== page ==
A-G Seeks Demolition of Last Migron Homes

Homes on land purchased by Jews to be demolished after government fails to examine other options.

Maayana Miskin ,

Demolished home in Migron
Demolished home in Migron
Israel news photo: Flash 90

Homes built on land purchased by Israelis may be destroyed despite a government promise to protect them until their legal status could be determined.

Deputy Attorney General Dina Zilber recently sent a letter to the IDF Civil Administration ordering it to destroy several homes that remain standing in the community of Migron in the Binyamin region, Haaretz reports.

Zilber reportedly wrote, “Due to the fact that at this time, examination of the planning option regarding Plot 10 has not led to any breakthrough, you are requested to act to uphold the verdict.”

Much of the town of Migron was destroyed after Palestinian Authority resident Arabs claimed ownership of the land on which it had been built. Officials agreed to destroy the community even after the Arabs who claimed the land withdrew their lawsuit when requested to present proof of their claims. The Attorney General found that the claims could not be substantiated. However, the Courts ruled that land not registered as state land is de facto not to be settled by Jews.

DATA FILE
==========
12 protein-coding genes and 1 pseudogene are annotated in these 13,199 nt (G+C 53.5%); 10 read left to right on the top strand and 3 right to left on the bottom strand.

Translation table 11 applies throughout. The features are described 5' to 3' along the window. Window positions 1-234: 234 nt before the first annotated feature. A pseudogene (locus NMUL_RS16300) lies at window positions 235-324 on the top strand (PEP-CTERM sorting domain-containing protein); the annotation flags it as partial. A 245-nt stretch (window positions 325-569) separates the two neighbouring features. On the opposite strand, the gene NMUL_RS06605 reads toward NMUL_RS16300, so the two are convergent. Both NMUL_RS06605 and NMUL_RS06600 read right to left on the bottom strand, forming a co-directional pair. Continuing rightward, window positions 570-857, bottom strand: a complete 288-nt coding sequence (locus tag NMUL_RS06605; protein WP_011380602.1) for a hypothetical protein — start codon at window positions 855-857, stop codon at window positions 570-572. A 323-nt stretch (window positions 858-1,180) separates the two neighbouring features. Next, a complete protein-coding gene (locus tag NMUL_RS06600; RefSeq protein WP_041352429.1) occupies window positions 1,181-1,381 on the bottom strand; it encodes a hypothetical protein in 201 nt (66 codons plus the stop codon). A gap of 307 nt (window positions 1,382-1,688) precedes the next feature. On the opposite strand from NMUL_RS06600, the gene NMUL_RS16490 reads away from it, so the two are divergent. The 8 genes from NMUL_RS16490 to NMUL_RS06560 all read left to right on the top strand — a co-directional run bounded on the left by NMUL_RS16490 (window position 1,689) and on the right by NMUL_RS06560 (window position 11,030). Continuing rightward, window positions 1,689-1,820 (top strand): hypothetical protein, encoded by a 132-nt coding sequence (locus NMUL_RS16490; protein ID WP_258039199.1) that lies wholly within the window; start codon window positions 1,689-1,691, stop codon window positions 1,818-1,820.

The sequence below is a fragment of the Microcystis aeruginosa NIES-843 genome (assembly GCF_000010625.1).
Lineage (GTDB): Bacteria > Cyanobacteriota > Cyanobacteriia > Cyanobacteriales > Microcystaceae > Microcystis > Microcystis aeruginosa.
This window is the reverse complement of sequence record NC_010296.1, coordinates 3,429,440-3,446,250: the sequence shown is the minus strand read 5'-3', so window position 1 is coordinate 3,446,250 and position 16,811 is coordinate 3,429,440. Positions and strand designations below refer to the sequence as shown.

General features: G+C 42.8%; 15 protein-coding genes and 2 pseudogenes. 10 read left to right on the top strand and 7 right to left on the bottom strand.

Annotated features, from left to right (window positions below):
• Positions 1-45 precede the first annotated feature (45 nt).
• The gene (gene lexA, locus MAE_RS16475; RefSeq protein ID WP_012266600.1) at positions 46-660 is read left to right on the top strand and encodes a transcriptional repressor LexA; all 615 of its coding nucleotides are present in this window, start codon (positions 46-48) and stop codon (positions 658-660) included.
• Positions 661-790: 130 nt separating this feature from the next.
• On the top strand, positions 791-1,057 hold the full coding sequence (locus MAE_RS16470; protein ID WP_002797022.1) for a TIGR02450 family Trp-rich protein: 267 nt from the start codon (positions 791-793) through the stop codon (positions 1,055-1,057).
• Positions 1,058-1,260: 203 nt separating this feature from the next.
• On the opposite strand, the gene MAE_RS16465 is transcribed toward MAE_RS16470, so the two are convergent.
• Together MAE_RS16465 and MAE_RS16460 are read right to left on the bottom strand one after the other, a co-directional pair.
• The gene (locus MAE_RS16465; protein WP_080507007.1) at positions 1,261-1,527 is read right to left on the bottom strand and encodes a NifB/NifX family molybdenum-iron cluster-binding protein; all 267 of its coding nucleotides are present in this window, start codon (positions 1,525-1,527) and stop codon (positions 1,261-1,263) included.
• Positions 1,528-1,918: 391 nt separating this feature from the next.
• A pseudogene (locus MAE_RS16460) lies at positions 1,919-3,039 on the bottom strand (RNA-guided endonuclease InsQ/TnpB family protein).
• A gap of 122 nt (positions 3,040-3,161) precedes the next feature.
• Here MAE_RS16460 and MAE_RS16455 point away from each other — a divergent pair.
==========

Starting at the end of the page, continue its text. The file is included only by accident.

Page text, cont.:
However, the government took a different approach regarding 17 homes belonging to Israeli residents who had documents proving that the land on which their homes had been built had been legally purchased.

The Arabs registered as having sold the land to the 17 families disputed the sale, but the government agreed to wait and not to demolish the buildings for three months in order to allow their legal status to be determined. If the land sale was found to be valid, government officials were to have examined the option of allowing the buildings to remain as part of a small Jewish homestead.

However, after the removal of most Migron homes in September 2012 the government made no progress toward the goal of determining the legality of the other homes. An investigation by the Israel Police’s anti-fraud unit failed to turn up evidence proving or disproving the legality of the land sale.